The Scottish author George Macdonald (1824-1905) is best known for his fairy tales which embody some of his most cherished theological and moral ideals. In the context of Macdonald’s beliefs about animals’ spiritual consciousness and afterlife, stated in his Unspoken Sermons, I consider the depiction of inter-species sympathy in ‘The History of Photogen and Nycteris’ (1879) as a poetic form of ecotheology, and ecofeminism. Macdonald can be placed among other Victorian ecotheological poets, and a longer Christian tradition of reverencing animals as spiritual fellows and co-tenants of the earth.
[The story can be found at http://www.public-library.uk/ebooks/26/69.pdf.]
- Dr Pietro Di Paola (History): A Furious Champion of Goodness: Anarchist Women and Emotions.
Focusing on the contrasting representations of the revolutionary Louise Michel, a furious champion of goodness, the paper investigates emotions as an analytical tool to reassess the political significance of militant women in the anarchist and radical movements.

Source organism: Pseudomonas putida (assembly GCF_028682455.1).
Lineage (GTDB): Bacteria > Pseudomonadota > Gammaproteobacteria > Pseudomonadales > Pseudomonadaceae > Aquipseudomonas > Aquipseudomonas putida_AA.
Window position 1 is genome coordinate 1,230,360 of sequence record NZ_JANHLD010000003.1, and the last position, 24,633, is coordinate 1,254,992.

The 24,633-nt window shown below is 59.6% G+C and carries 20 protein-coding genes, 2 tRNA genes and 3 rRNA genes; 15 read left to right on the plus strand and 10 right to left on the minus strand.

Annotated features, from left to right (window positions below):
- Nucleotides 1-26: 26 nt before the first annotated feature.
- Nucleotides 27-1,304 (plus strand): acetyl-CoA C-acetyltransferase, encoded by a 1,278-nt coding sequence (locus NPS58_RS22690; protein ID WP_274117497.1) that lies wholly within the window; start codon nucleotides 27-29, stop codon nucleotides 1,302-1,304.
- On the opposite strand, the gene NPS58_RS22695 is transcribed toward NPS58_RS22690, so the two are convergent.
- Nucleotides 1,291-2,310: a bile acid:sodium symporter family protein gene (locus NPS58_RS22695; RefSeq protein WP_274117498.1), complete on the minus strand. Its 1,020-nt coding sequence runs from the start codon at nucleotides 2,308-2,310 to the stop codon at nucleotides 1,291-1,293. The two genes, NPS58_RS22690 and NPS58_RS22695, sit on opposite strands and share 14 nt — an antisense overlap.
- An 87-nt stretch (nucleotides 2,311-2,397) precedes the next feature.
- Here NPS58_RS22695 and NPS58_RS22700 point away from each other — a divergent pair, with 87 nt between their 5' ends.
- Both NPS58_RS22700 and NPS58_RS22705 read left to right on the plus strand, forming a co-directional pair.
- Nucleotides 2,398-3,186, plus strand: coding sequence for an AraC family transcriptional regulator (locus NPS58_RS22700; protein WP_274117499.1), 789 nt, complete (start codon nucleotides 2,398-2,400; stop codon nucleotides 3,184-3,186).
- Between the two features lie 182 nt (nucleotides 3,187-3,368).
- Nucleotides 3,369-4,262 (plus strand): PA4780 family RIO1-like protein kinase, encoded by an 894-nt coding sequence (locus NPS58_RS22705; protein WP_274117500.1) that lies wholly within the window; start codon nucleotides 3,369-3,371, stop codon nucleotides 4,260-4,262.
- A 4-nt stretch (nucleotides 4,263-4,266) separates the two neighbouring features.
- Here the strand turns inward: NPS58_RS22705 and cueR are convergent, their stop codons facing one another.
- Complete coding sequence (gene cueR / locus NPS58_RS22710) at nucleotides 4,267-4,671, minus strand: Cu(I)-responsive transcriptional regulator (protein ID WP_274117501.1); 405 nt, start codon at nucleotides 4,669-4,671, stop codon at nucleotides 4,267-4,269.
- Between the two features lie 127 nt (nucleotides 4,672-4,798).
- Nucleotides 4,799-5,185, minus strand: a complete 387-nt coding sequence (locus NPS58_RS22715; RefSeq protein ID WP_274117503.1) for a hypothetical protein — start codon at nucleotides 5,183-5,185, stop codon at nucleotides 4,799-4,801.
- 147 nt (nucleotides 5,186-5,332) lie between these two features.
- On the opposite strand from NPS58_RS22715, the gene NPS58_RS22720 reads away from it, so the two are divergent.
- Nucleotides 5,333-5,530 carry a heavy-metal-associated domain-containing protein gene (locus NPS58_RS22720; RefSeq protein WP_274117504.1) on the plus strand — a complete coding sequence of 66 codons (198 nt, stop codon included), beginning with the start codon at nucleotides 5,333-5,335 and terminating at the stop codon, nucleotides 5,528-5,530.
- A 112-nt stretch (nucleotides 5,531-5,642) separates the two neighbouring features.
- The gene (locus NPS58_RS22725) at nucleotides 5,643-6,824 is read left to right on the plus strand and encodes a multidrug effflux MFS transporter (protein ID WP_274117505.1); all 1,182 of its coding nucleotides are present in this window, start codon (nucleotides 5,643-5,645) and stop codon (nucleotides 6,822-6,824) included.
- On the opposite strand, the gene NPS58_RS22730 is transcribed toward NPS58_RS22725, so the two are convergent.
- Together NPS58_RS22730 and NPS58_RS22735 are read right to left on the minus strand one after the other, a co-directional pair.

Talks will be followed by a Q&A. Please note that the research papers will be recorded, but the Q&A section of the seminar will not be recorded. The event is open to all and you are welcome to join us just for the talks if you are not able to stay for the whole session.
The next Nineteenth-Century Research Seminar will be ,online at 4.15pm (for a 4.30pm start) on Wednesday 28th April 2021
We will be joined by Dr Richard Fallon(University of Birmingham), who will be talking to us about ‘Literature and Borderline Geoscience: The Case of Paranormal Paleontology in the Late Nineteenth Century’